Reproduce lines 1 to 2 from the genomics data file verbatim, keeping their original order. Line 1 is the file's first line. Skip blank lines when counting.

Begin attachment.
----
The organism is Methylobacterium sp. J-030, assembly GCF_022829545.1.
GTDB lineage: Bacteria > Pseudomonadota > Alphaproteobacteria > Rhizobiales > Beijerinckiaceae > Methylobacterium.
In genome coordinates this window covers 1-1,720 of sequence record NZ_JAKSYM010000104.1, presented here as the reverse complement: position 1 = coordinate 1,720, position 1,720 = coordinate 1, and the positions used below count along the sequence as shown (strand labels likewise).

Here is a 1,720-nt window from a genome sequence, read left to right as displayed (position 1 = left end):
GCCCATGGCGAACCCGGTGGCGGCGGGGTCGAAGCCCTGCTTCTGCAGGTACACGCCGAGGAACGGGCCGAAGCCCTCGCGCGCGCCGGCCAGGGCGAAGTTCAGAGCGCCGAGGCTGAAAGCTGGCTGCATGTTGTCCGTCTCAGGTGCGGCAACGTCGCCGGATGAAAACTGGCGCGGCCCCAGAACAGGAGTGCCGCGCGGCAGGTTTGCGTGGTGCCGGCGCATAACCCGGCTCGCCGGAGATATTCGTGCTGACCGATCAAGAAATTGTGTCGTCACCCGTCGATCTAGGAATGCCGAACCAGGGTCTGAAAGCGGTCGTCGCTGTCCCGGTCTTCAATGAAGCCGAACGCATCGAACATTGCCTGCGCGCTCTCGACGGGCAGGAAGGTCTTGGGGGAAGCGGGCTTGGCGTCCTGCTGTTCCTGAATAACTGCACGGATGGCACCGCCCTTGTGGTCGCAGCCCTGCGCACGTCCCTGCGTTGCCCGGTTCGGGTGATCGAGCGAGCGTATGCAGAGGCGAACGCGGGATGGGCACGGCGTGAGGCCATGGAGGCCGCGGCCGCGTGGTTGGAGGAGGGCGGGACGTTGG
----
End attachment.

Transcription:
The organism is Methylobacterium sp. J-030, assembly GCF_022829545.1.
GTDB lineage: Bacteria > Pseudomonadota > Alphaproteobacteria > Rhizobiales > Beijerinckiaceae > Methylobacterium.